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by Megan Brown
Navy Office of
A native of Palmyra, recently completed an intensive 10-week training program to become a member of the elite U.S. Navy Ceremonial Guard.
Airman Trey Peuster, a 2021 Palmyra High School graduate, joined the Navy six months ago. Today, Peuster serves as a U.S. Navy Ceremonial Guardsman.
“I joined the Navy because of my family,” said Peuster.
Established in 1931, the U.S. Navy Ceremonial Guard is the official honor guard of the U.S. Navy and is based at Naval District Washington Anacostia Annex in Washington, D.C.
According to Navy officials, the U.S. Navy Ceremonial Guard’s primary mission is to represent the service in Presidential, Joint Armed Forces, Navy and public ceremonies in and around the nation’s capital.
Members of the Navy Ceremonial Guard participate in some of our nation’s most prestigious ceremonies, including presidential inaugurations and arrival ceremonies for foreign officials.
Sailors of the Ceremonial Guard are hand selected while they are attending boot camp at Recruit Training Command in Great Lakes, Ill.
Strict military order and discipline, combined with teamwork, allow the Ceremonial Guard to fulfill their responsibilities with pride and determination. They are experts in the art of close order drill, coordination and timing.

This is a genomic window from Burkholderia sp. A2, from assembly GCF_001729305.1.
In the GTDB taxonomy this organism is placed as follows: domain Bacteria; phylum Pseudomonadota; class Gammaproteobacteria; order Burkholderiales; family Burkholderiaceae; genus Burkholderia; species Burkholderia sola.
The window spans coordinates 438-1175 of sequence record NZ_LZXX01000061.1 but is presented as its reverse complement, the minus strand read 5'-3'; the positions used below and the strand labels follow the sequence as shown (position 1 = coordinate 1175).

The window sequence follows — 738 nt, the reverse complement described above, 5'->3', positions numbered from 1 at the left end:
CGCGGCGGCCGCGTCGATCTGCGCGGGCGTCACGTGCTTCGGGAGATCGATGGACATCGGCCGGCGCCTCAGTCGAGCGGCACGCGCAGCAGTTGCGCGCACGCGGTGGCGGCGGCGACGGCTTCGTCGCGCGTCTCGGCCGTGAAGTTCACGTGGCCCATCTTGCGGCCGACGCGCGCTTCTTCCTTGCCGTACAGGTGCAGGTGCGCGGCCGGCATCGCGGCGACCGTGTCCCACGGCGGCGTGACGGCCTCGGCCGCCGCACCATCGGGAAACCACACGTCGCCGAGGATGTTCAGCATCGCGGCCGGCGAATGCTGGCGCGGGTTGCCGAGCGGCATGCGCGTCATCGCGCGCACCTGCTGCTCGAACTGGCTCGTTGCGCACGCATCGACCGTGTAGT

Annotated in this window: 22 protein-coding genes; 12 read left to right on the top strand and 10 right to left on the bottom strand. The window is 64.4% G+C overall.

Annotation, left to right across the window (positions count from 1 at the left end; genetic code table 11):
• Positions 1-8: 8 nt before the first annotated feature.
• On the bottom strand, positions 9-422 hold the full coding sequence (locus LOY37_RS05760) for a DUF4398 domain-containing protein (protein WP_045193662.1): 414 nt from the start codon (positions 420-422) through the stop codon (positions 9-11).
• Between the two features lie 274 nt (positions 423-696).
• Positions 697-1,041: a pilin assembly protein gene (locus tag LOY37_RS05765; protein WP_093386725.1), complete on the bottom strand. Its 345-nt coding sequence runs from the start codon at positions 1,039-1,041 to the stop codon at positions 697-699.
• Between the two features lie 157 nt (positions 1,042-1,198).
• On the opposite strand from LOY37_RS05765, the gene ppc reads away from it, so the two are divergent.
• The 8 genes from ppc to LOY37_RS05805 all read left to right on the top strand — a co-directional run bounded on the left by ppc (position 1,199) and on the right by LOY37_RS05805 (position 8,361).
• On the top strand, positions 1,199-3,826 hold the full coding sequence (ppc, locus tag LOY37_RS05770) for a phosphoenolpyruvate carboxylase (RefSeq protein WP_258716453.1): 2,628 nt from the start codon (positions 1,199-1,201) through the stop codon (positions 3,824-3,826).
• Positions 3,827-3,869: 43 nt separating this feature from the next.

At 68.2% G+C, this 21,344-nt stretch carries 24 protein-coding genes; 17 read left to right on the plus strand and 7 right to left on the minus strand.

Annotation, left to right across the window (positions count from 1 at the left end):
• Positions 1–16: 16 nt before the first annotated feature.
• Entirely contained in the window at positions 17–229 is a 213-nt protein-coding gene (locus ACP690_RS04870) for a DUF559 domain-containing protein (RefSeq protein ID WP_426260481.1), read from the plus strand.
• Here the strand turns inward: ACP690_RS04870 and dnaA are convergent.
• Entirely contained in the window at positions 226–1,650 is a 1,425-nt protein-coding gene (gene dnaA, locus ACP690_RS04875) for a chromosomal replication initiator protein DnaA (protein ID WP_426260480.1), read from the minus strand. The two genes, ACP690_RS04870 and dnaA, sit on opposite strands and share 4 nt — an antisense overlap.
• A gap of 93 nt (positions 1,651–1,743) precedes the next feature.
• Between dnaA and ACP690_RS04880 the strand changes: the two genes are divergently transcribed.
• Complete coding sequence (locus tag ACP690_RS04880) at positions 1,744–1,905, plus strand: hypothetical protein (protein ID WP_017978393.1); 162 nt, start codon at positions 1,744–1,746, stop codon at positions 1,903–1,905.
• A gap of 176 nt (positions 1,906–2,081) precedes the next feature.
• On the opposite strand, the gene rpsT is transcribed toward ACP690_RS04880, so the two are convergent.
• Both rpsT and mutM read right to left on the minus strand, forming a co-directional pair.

The Ceremonial Guard is comprised of the drill team, color guard, casket bearers and firing party.
“I like the opportunities that we get and the people I get to serve with at my current command,” Peuster said.
There are many opportunities for sailors to earn recognition in their command, community and careers.
“I am most proud of being selected to serve with the Ceremonial Guard,” Peuster said.
As a member of the U.S. Navy, Peuster, as well as other sailors, know they are part of a service tradition providing unforgettable experiences through leadership development, world affairs and humanitarian assistance.
Their efforts will have a lasting effect around the globe and for generations of sailors who will follow.
“Serving in the Navy means to me that I get to serve my country,” Peuster said.